“Hi darl. Dunno. Couple of hours I guess.”
“What are you doing?”
“Getting ready.”
Shifting her weight to her right hip she says “Good. We’ve got to go and get Dave.”

- - - 0 0 0 - - -

The next scenario will be a Search scenario. It’ll take place on Day 4. Over the past two days Amanda has convinced Tim to give up Pepi, his ute (named, by the way, after the Ford Bronco in Romancing the Stone) and Tim has convinced Amanda to wait until her ankle is healed before they go looking for Dave.
Tim is armed with a bow, a two handed axe and a bayonet in a scabbard on his belt. Amanda is armed with a two handed axe and she packs the claw hammer into her hand bag.
Amanda drives them to the site of Dave’s house in her Prius. “Not quite the Ford Ranger,” Tim thinks, “but still, it’s better than walking”.
Dave lives on acreage on the out skirts of town (treated as a rural setting with an ER of 1).
Dave’s house is in the top left corner (ie area 1). Tim and Amanda will need to get there and call out to Dave. They’ll start on foot having learnt last time about cars attracting zombies.
Checking for Lack of Sleep, Tim has only had 4 hours sleep and is fatigued with -1 to his Rep until he gets an adrenaline rush. Amanda has only had 6 hours sleep but she’s able to function normally.
They move onto the table and one zombie is generated. The picture below gives an overview of the initial set up. 
The one big advantage the Prius has now becomes apparent. When the battery only mode is activated the car is virtually silent. Using this for the last couple of hundred metres has obviously worked well for Tim and Amanda as there is only one zed on the table.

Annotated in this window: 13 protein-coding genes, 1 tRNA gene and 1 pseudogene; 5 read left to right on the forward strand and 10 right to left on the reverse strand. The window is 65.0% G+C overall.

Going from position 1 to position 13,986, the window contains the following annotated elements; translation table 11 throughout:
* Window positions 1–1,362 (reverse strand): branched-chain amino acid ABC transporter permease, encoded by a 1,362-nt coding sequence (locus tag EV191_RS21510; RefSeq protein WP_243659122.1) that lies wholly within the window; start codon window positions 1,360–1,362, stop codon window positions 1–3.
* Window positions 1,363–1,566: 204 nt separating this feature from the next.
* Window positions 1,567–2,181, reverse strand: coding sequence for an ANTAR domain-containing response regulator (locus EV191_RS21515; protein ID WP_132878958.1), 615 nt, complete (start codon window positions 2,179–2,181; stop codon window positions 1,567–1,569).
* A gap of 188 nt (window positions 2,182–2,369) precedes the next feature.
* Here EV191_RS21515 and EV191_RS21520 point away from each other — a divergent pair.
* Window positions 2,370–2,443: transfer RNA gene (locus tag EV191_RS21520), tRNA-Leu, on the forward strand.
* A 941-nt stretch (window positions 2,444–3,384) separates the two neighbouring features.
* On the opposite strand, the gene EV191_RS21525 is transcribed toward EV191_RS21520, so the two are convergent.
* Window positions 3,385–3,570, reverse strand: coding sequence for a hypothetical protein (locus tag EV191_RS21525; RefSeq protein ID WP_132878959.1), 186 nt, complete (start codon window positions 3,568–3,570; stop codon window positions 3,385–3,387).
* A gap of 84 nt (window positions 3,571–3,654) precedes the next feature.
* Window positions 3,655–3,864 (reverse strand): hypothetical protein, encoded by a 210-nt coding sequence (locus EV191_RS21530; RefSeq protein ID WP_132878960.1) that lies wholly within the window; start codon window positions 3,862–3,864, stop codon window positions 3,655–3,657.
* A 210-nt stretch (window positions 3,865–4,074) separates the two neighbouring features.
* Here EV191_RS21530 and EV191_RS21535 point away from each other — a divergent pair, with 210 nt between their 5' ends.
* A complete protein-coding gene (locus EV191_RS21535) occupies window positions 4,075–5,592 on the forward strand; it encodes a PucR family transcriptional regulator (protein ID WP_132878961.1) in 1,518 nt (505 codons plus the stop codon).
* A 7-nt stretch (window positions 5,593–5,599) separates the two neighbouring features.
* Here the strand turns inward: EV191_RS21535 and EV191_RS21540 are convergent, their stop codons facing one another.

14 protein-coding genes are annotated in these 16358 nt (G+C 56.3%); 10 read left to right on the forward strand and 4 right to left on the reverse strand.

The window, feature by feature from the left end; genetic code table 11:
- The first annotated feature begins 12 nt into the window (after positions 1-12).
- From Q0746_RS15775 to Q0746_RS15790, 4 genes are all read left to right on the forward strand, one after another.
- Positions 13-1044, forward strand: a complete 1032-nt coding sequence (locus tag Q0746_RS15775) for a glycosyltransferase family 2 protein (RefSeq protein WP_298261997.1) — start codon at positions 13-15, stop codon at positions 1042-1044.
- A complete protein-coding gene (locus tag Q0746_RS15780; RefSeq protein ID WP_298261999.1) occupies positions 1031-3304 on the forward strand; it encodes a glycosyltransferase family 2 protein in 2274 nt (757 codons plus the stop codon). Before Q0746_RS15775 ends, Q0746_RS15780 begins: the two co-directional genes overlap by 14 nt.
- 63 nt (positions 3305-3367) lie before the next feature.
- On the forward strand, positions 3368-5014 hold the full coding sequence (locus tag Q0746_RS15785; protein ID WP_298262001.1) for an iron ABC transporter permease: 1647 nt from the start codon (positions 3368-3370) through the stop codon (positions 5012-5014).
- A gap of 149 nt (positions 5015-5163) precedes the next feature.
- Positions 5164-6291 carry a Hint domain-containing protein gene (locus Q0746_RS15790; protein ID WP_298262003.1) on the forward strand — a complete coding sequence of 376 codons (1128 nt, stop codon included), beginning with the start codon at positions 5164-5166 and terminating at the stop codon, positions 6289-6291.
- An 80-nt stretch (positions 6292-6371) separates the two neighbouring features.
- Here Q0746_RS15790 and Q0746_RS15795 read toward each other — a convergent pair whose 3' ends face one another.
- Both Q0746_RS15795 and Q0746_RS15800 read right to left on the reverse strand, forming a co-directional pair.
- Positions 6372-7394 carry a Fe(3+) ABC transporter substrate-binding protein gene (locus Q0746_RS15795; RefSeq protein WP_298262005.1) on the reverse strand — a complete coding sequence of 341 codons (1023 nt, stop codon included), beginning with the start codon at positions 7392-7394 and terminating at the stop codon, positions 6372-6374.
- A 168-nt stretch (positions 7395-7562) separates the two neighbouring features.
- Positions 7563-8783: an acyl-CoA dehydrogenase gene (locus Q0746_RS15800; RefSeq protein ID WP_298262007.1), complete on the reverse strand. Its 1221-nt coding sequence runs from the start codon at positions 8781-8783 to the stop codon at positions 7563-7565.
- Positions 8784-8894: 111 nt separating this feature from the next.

Amanda will lead as Tim is so tired.

- - - 0 0 0 - - -

Amanda lets the car coast to a stop. “It’s just up here.”
Tim is slow to get out of the car, “I’m so frigging tired darl.”
Amanda takes him by the hand and leads on “Come on sleepy head, not far to go. We’ll grab Dave, Codie and Frank and we’ll be home soon.”
Walking up the small road Amanda turns to Tim, “I feel really trapped in here. I don’t know if I could jump over these high fences.”
“Don’t worry about that,” Tim responds, “If it comes to that I’ll boost you over. It sure is creepy in here though.”
Amanda turns, and her eyes focus on a corpse that they had walked directly past only moments ago without even realising it. A phone is ringing on the body.
She turns to Tim, “I thought the phone service was down.”
“Huh, so did I. Obviously they’re getting a signal out here.”
“Should we get it?”
“Dunno, but look over there,” Tim points, “it’s starting to draw in some zombies.”
 Amanda takes off after the phone, “Come on we’ve got to get it before it attracts more of those things.” Grabbing the phone she answers it “Hello….” There is no answer. Creepy.
Tim lines up the zombie in the middle of the road. Drawing the bow and on his training over the past few days, he fights his tiredness and lets the arrow lose. It strikes true, killing the zombie for good. He runs to Amanda’s side, “Did you see that?”
“Good work, let’s go.”
Amanda turns to Tim, “Can you go any faster?”
“I can’t bub, I’m just too tired.”
As she approaches Dave’s gate Amanda says to Tim “Not far now.” Turning to look at him…… he’s no where to be seen. “Tim……Tim?”
Amanda keeps moving towards Dave’s. Slowing her pace, she calls out again, “Tim? Where are you? Tim?”
From no where a zombie lunges at Amanda. She turns to meet the beast. Its foul breath falls upon her as she hefts her axe…..
And she knocks it to the ground.